Research Ethics, Law and Open Science

A core assumption underpinning many efforts to promote and support open science is that it helps strengthening the link between science and society by increasing transparency, facilitating engagement and enhancing trustworthiness. In this way, open science can help prevent, solve or at least mitigate some research ethics problems, that is, moral problems that are associated with or emerge while conducting research.

However, during consultation process some stakeholders pointed out that open science also creates new and exacerbates existing research ethical challenges, especially in the realms of data protection, intellectual property rights and societal engagement with research. All these challenges are related to finding the right balance between promoting trust in research through openness and transparency on the one hand and safeguarding privacy rights as well legitimate interests of innovators on the other hand.

Some ethical issues and challenges that have arisen from the consultation process are mentioned below:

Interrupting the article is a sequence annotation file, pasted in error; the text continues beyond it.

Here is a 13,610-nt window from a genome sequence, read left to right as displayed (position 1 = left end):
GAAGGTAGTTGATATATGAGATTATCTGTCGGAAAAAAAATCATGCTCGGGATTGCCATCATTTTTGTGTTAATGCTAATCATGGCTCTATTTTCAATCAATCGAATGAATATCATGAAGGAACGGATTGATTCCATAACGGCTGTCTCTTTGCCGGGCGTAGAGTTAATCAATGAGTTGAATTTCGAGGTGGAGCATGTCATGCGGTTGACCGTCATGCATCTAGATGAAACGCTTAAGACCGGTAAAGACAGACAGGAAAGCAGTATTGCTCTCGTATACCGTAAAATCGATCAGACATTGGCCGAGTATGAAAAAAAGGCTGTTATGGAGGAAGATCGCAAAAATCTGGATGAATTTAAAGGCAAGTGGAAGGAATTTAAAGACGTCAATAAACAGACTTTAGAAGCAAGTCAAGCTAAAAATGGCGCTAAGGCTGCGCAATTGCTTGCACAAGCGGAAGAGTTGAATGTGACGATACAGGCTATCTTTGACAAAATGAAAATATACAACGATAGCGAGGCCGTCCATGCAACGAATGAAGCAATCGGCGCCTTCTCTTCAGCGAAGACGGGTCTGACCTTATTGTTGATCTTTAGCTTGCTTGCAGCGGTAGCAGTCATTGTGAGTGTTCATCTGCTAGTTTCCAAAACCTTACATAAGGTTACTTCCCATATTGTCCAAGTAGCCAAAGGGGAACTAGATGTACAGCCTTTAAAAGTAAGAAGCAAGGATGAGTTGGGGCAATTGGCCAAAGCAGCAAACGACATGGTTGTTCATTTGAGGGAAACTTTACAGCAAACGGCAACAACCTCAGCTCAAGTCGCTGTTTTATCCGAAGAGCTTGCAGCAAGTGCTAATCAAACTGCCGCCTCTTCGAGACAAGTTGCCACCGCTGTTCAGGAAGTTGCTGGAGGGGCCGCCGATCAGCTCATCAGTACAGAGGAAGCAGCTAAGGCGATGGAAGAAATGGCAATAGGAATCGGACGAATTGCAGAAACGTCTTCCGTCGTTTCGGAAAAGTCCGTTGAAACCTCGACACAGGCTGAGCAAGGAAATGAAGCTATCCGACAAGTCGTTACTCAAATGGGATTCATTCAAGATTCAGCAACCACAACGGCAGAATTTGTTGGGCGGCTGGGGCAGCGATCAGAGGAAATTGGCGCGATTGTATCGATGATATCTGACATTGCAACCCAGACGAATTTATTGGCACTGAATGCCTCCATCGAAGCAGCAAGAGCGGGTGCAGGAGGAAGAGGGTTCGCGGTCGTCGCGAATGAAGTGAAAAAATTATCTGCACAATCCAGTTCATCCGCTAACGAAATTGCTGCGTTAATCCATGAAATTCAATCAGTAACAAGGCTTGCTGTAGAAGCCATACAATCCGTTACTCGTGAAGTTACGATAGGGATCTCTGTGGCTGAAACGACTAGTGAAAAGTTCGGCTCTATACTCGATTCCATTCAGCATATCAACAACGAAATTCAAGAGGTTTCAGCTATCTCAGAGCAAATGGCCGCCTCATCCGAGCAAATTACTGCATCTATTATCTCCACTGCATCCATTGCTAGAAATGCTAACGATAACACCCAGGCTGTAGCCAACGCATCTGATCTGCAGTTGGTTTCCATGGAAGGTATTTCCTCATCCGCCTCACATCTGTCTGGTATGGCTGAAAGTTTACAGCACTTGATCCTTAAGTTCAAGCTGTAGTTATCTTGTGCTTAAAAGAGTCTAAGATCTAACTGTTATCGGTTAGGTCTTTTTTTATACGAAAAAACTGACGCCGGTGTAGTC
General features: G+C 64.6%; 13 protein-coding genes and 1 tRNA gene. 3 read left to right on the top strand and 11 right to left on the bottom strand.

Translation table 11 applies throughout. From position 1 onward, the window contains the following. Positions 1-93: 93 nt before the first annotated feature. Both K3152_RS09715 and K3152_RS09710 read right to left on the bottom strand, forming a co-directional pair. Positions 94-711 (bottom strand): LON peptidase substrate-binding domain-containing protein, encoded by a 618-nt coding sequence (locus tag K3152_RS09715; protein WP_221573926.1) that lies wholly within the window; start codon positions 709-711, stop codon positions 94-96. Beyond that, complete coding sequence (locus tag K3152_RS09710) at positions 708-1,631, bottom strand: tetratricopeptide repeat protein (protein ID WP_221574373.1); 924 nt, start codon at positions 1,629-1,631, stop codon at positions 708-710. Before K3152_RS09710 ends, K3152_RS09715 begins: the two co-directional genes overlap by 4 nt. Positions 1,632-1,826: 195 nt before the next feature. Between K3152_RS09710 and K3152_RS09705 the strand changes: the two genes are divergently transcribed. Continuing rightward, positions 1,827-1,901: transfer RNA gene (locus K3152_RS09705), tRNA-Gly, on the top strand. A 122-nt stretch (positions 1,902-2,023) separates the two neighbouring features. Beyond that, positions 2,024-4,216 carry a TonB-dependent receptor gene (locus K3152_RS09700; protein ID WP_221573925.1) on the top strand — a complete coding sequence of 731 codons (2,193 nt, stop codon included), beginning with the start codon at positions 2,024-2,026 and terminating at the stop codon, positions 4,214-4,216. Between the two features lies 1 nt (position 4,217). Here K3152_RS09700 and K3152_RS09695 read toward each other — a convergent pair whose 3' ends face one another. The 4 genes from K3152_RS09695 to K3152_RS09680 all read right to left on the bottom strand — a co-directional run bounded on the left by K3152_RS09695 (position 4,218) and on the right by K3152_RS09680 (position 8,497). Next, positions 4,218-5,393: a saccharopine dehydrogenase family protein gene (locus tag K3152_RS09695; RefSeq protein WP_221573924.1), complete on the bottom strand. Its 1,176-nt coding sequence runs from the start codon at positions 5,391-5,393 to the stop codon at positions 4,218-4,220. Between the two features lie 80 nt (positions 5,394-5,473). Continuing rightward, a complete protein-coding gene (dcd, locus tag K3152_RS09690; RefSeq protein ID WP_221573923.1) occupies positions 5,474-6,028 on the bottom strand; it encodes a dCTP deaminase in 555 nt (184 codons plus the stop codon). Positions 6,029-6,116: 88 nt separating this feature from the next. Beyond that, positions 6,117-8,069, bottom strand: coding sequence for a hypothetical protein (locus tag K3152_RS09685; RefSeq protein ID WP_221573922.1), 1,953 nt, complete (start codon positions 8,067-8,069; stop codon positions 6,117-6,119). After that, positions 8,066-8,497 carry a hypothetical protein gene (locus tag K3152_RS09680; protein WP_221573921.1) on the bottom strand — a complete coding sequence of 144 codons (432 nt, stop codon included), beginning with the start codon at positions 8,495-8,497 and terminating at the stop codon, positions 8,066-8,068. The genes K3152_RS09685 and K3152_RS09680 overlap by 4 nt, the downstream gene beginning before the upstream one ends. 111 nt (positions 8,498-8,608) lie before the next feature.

• For some researchers the translation of the implications of “as open as possible, as closed as necessary” approach to their own work can be challenging because some provisions of the GDPR are written in a terminology somewhat opaque to many of them.
  • Data is opened up in violation of data protection legislation or data is not made open because of perceived legal concerns. For example, researchers usually prefer to err on the side of caution and thus tend to refrain from opening data. This tendency might be particularly acute in countries where personal data processing also for research purposes is only allowed if consent is invoked as applicable legal basis for data processing in accordance with the GDPR.
  • Research conducted with the ambition to apply for patents cannot easily be made open without significant strings attached, a challenge that seems particularly relevant in privately funded and industry research.
  • Not all research ethical challenges of open science have a strong legal dimension. As stated above, a key promise of open science is its alleged potential to strengthen the science-society nexus. The linkage of science and society is about asking society what the issues are they want science to solve. How they want it to be solved, if they have some ideas, to involve them entirely in research and to keep communication and engagement all the way.

More generally, the readers should keep in mind that the list of research ethical challenges discussed above is not exhaustive.

This passage is part of D3.3: Report on interviews written by Tom Lindemann, Lisa Häberlein, Philipp Hövel.